Ricky Stenhouse Jr. Drives Roush Yates Ford FR9 to Nationwide Series Championship
Bittersweet Ford Championship Weekend for Roush Yates Engines' Title Hopes

Ricky Stenhouse Jr., Roush-Fenway Ford
Ricky Stenhouse Jr., Roush-Fenway Ford

Photo by: Eric Gilbert

Mooresville, NC (November 21, 2011) Ricky Stenhouse Jr. took a healthy 41-point lead into Homestead-Miami Speedway for Saturday's NASCAR Nationwide Series finale, and proved to the racing world that he is the next great driving talent likely to earn NASCAR's highest awards and recognition as he scored his first NASCAR Nationwide Series Championship. Roush Yates' Ford FR9 engines powered Stenhouse throughout 2011 that saw him hold the points lead for a near majority of the season (17 weeks), including the final 14. Stenhouse Jr, who earned the championship in just his second season in the Nationwide Series, also scored two victories in 2011, both coming at the Iowa Speedway.

Nearly as impressive was the fact that Roush Yates' new partnership with JE Pistons had the JE's pumping life and optimal horsepower through Roush Yates' Ford FR9 Nationwide Series engines, allowing JE and its parent company, PMI, cause for celebration come Saturday evening. Since late July and through the Homestead-Miami Nationwide Series closer, Roush Yates' Nationwide engines also were internally protected by Valvoline NextGen racing oil, marking this the first known NASCAR championship, at this level, that used a 50 percent recycled motor oil.

"We have been very pleased with the Ford FR9's performance and reliability in all Ford Nationwide Series entries this season," said Doug Yates, CEO of Roush Yates. "We were able to come to Homestead with a comfortable points lead with Ricky, we had won 13 Nationwide Series races with five different drivers, and a championship on Saturday would give us momentum in bringing Ford one more hopefully on Sunday. The season was just incredible and I am so proud of the way Ricky drove our engines to the title."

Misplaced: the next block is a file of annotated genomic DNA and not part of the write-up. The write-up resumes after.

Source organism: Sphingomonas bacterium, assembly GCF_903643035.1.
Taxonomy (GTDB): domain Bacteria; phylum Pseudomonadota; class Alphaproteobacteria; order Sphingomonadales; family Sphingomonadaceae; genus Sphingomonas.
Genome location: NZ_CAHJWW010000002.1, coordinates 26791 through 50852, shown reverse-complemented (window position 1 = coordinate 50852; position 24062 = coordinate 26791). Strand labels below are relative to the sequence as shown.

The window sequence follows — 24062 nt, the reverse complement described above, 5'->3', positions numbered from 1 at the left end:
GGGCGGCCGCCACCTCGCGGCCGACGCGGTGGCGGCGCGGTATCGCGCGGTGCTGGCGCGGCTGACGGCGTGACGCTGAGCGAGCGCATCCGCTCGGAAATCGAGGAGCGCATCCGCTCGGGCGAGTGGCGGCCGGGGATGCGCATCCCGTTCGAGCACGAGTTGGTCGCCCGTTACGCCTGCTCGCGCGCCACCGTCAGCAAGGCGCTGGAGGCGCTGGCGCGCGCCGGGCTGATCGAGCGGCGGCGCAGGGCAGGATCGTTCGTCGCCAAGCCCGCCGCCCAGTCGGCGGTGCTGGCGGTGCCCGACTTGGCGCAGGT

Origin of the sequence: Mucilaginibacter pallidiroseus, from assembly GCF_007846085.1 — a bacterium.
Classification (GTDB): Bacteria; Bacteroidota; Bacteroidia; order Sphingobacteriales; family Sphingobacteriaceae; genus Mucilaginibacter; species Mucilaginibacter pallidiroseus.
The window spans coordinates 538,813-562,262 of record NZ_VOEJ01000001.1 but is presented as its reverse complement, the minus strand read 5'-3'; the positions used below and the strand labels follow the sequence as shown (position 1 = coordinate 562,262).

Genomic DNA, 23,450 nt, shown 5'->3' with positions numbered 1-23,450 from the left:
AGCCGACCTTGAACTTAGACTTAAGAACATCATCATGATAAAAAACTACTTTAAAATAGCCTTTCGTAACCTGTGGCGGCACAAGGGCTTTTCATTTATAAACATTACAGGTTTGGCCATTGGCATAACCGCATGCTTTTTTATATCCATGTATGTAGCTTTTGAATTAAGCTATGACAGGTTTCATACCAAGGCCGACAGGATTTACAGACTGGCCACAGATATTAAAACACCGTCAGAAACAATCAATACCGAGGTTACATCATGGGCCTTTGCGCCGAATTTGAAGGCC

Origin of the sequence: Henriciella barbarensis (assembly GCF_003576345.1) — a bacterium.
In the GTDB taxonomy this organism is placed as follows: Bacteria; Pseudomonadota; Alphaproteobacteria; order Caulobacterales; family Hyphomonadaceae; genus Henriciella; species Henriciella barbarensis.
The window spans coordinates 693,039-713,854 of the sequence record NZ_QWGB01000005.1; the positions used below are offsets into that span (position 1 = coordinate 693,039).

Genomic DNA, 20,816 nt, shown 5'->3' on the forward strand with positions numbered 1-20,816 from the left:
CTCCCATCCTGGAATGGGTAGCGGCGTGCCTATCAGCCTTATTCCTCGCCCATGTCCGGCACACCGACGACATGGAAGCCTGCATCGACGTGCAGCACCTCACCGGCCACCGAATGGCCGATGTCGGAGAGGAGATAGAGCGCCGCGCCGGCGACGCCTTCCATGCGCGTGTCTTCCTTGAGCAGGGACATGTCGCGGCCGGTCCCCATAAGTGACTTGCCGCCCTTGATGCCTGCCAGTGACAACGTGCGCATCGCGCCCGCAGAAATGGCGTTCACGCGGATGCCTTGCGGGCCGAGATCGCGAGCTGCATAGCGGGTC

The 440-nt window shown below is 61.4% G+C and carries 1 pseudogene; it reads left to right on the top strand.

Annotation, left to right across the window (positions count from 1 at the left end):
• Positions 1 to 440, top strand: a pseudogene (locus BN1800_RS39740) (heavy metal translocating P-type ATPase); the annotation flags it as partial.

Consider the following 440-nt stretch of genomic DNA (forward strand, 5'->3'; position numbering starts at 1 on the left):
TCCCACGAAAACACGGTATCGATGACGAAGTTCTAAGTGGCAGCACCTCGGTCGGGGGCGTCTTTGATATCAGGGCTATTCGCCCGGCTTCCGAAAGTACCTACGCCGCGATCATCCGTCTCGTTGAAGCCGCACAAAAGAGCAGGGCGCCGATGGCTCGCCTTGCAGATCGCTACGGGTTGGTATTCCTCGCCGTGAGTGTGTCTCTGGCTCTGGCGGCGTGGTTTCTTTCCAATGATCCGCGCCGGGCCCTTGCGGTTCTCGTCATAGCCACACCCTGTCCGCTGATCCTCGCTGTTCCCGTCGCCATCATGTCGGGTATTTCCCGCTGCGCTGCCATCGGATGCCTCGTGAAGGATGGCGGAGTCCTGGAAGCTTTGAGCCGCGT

Roush Yates' last Nationwide Series championship was 2007 when Carl Edwards earned the crown.

Edwards, however, was unable to defend his mere three-point Sprint Cup Series lead over Tony Stewart in Sunday's Ford 400 finale.

In what may go down as one of the most exciting sporting events of all time, Edwards and Stewart swapped leads and toyed with strategies as the two battled through 267 laps on Sunday. In the end, Stewart's only hope to capture the title was to win the race - even if Edwards finished a close second. That scenario played out, and Stewart found victory lane. Stewart's three-point bonus for the win erased Edwards' three-point lead and saw the season points tally end in a tie (Edwards' bonus point for leading the most laps was effectively negated by Stewart finishing one position ahead of Edwards). Unfortunately for Edwards, a tiebreaker went to Stewart by virtue of having amassed five wins in the final 10 events - to Edwards' one.